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Understanding T-SQL Expression Short-Circuiting


Understanding T-SQL Expression Short-Circuiting

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Gianluca Sartori
Gianluca Sartori
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Thanks for clarifying, Bart.
I filed a Connect item here:
https://connect.microsoft.com/SQLServer/feedback/details/649957/case-expression-evaluates-else-branch-at-compile-time.

Let's see what happens.

--Gianluca Sartori

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Bart Duncan
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Update to anyone following this: this compile-time exception to normal T-SQL CASE short circuiting is now scheduled to be fixed in an upcoming SQL release, thanks to Gianluca for filing the Connect bug. For now the problem behavior still exists in SQL2005 through SQL2008R2 -- and maybe SQL2000 -- so keep an eye out for it in existing releases as you use CASE for short-circuiting.
Gianluca Sartori
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Thanks for the feedback, Bart.
It's nice to see a problem fixed in such a short time.

--Gianluca Sartori

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Arto Ahlstedt
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Nice article and nice work on the floating-point exception bug.

Now, to give this dead horse the final whiplash, I was intrigued by the IN handling and modified the set (30,20,10,1) into (30,20,30,10,1). Sure enough, the IN expression was optimized down to 4 ordered OR subexpressions in the query plan like before. Distinct sort seems to be the easiest way to expand only distinct values in the set into OR expressions. It just happens to also sort the values as a benign side-effect.
ALZDBA
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I'm glad SSC republished your fine article, Gianluca.
Nice work, great descussions.

Johan


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Gianluca Sartori
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Thanks a lot, Johan.
It's amazing how time passes: it was first published three years ago!

--Gianluca Sartori

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I must have missed it first time around too. Great article Gianluca, thanks!
nycdotnet
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Thanks for writing this very interesting article!
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Very interesting article. I don't think that T-SQL's short-circuiting or lack thereof has ever caused a problem for me. Because most of my coding has been in some version of Visual Basic, which does not short-circuit expressions, if I know that the order of the expressions matters, I tend to write my expressions to avoid problems. For example:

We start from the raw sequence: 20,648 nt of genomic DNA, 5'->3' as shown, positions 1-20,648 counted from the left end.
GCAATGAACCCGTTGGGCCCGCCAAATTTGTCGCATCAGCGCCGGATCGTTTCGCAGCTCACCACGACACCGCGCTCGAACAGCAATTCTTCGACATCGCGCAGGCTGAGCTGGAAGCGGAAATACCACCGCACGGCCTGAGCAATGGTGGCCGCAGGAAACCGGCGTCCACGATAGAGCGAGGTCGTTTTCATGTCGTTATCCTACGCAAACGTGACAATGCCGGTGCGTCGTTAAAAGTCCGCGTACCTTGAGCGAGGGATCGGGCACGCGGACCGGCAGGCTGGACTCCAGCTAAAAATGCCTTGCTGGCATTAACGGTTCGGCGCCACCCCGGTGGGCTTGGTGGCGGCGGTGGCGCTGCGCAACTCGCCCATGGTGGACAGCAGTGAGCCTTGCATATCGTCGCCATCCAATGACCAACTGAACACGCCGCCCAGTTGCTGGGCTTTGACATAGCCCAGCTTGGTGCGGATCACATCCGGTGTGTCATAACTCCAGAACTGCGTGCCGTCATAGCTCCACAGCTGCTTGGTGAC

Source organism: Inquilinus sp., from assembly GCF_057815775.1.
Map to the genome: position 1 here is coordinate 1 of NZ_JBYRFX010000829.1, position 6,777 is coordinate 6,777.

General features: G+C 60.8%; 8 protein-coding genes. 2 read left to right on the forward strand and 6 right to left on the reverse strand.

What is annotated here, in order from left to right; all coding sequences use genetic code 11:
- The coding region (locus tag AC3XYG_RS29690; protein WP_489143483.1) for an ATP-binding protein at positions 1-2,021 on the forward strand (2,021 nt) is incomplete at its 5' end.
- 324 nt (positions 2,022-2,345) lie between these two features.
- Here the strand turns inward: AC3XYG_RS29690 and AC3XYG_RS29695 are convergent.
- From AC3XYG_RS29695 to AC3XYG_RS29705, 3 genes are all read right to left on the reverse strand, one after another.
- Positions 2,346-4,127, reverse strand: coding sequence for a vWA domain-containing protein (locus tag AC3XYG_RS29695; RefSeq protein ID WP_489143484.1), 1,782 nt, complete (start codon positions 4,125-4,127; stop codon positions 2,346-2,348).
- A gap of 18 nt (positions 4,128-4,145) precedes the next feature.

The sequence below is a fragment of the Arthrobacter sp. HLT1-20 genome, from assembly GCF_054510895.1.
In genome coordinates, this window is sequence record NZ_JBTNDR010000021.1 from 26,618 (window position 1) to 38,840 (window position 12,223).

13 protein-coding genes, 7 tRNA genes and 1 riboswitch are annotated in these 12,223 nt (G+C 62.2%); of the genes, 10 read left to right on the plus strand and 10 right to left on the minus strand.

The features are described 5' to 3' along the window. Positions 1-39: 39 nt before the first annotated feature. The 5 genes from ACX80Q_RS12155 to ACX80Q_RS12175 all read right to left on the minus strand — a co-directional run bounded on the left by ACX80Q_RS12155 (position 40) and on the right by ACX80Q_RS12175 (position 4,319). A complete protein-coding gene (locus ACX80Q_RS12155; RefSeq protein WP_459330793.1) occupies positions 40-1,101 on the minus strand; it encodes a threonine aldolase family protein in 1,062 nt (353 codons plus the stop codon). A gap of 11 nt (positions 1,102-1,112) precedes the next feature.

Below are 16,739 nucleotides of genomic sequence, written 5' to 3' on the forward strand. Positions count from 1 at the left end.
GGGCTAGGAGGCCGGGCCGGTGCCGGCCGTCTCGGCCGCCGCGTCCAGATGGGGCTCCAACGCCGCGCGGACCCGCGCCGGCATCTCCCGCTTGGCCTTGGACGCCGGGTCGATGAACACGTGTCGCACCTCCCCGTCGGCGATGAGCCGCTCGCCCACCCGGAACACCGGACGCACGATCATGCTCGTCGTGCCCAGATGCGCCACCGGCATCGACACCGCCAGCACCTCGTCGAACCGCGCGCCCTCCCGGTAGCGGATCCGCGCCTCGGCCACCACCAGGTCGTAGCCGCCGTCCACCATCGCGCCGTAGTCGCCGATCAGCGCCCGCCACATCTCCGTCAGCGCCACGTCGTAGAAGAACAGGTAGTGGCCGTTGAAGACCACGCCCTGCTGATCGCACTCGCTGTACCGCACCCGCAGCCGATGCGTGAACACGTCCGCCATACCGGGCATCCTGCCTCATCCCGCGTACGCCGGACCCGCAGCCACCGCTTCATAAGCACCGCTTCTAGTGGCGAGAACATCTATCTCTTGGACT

-- IF epressionA AND expressionB THEN Statement1 ELSE Statement2
IF expressionA
BEGIN
IF expressionB
EXEC Statement1
END
ELSE
EXEC Statement2



However, when I am writing in C, I am confident about short-circuiting, so if I have a pointer p that may be NULL, I will happily write:

if (p != NULL && p->field1 == someValue)

timothyawiseman
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This was a fantastic article. It was well written, well researched, and useful. Thank you for providing it.

I do have one nitpick and one small thing to add though. You say that tautologies are saying the same thing twice. This is true of rhetorical tautologies. But this is at least highly misleading when talking about logical tautologies. Things like de Morgan's law and the law of the execluded middle carry significant information that is highly useful and while (arguably) each contain within them the same statement twice, the statements as a whole are significant and cannot be stated in any simpler form.

As for the thing to add, towards the end you imply that it is rarely worth explicitly concerning yourself with the short circuiting in SQL Server. I fully agree. But I want to emphasize that this is not true in many procedural languages. In Python I have had cases where I gained very significant speed ups by properly constructing the conditional to take advantage of short circuiting.

It was a really great article, thanks for providing it.

---
Timothy A Wiseman
SQL Blog: http://timothyawiseman.wordpress.com/
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